What if we now are the people who have become stone-cold in our faith on account of our having allowed the secular conception of the holiday to suffocate genuine piety and deep reflection on the meaning of Christ’s advent in our world? What if we are the ones who pay more attention to decorating an expensive spruce tree in our living room but not much attention at all to the living tree of faith that is supposed to produce the true fruits of repentance? In Advent, do tinsel and shiny ornaments eclipse for us the Fruit of the Spirit? Are we more interested in the still-life golden angel that sits atop our Christmas tree than in living angels who may be God’s messengers to call us to repentance?
Nobody wants John the Baptist at their holiday party. He’s one messy guest. And so shrill, too. You can’t even get through the first verse of “The Little Drummer Boy” before John is telling you to confess your sins for the umpteenth time (John would scare that poor little drummer kid silly, which may be just as well as that is surely one song that would make John gag!).
John is the kind of Advent guest that forces you to wonder either what in the world is wrong with HIM or what in the world is wrong with YOU.
One hope we still have room for John in our congregations at Advent. His is a voice calling out—a voice we need to hear.
Matthew 3 confronts us with a textual hiccup common to the gospels and its appropriation of Isaiah 40:3. Most translations of Matthew 3:3 have it as “A voice of one crying in the desert, ‘Prepare the way of the Lord.’” But many translations of the original text in Isaiah has it this way: “A voice of one calling: ‘In the desert, prepare the way of the Lord.’” So which is it? Is the crier in the desert or is the message about the coming Lord dealing with his arrival in a desert place? Conceivably we can see this as a both/and: the reason the crier is calling out in the desert is because it is in the desert where the Lord will come (as indeed happens in Matthew 3 when Jesus shows up in the midst of the desert and departs to that same place after his baptism as well). Either way or both ways the idea is the same: the highway to God’s salvation begins in the place of death and chaos because that is where that message is needed the most.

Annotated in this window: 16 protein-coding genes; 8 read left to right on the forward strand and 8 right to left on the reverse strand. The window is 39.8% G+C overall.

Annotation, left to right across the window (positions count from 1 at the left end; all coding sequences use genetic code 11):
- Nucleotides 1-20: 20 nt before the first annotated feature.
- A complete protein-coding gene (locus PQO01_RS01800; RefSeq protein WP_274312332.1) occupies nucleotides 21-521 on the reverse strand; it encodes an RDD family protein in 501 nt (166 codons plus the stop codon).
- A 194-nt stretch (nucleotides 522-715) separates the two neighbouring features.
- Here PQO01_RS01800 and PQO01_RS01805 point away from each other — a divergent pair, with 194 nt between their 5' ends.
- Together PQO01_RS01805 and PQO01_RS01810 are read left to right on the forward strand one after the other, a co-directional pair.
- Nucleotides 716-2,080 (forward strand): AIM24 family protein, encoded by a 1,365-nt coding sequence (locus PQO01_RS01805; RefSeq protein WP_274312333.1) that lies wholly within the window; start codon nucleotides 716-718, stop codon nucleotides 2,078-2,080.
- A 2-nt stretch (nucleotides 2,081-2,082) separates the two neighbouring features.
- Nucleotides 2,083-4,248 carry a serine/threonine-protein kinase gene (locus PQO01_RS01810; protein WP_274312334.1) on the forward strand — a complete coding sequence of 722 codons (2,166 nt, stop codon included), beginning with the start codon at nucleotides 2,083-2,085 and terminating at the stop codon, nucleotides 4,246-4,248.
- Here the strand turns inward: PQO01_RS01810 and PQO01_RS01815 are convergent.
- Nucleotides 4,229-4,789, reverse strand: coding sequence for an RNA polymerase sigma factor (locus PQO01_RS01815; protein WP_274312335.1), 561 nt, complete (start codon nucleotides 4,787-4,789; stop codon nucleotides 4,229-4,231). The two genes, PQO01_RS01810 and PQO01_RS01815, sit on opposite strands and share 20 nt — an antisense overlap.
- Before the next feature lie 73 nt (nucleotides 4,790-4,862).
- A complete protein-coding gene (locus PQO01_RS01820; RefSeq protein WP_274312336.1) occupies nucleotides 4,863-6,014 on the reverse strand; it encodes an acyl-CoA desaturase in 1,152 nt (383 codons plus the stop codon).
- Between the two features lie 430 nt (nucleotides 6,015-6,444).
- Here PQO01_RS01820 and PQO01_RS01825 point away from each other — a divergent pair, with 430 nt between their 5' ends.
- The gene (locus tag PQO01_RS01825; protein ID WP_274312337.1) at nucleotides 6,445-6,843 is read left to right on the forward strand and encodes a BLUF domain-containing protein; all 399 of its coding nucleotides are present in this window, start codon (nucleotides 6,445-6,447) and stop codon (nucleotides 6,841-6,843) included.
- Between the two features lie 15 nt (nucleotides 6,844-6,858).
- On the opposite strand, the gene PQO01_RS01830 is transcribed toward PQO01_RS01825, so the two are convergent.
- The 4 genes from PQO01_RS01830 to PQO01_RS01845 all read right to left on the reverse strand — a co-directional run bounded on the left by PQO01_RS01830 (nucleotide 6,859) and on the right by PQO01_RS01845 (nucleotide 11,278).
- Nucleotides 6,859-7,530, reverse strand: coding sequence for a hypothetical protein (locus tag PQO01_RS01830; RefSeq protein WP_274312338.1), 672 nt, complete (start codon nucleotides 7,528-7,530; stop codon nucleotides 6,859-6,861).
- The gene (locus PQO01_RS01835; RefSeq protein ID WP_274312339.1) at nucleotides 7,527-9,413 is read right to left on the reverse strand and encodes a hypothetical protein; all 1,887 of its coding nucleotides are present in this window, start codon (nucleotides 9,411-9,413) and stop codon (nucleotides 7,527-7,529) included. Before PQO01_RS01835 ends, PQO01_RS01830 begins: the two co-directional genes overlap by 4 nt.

In her wonderful children’s picture book We Were There: A Nativity Story, Eve Bunting (illustrator: Wendell Minor) turns Christmas upside down for us in ways that are revealing. (http://www.amazon.com/We-Were-There-Nativity-Story/dp/0395822653#reader_0395822653 ).
The simple story shows us first a slithering snake, then a warty toad, a scary scorpion, a shiny cockroach, a swooping bat, a hairy spider, and a furry rat all on a journey. Each creature introduces itself and then concludes with the words “I will be there.”
As the book ends we are shown more common nativity creatures: fuzzy lambs, doe-eyed donkeys, gentle cows. But as those traditional figures in the stable stand around the manger in which the Babe has been laid by his mother Mary, we see in the corner, unnoticed, that small gathering of the snake, toad, scorpion, cockroach, bat, spider, and rat.
Bunting has found a lyric way to remind us that the coming of the Christ is not all about the traditional and cozy trappings in which we have for too long ensconced the Christmas story but that this is a story for all creatures and that Jesus came to embrace and renew the good, the bad, the ugly; the expected and the unexpected.
A simple children’s story like this reminds us of the paradoxes and unexpected twists of the season, rather the way John the Baptist can shake things up for us if only we take time to listen to his message.
(Note: My thanks to children’s author and Calvin College Professor of English, Gary Schmidt, for putting me on to the Bunting book some years back).
Author: Doug Bratt
Some people claim the theologian Karl Barth said that modern Christians should always have an open Bible in one hand and the daily newspaper in the other. It’s advice that remains as good today as when Barth first offered it. So those who preach and teach this Sunday’s Old Testament text the Lectionary appoints might take the time to share how that philosophy manifests itself out in our own work and ministries.
Of course, we first pay prayerful, careful and thoughtful attention to the Scriptures we preach and teach. We let the Holy Spirit sink them deep into our very bones and soul. We live with the Scriptures we preach and teach so that the Holy Spirit may speak through our efforts to speak of them.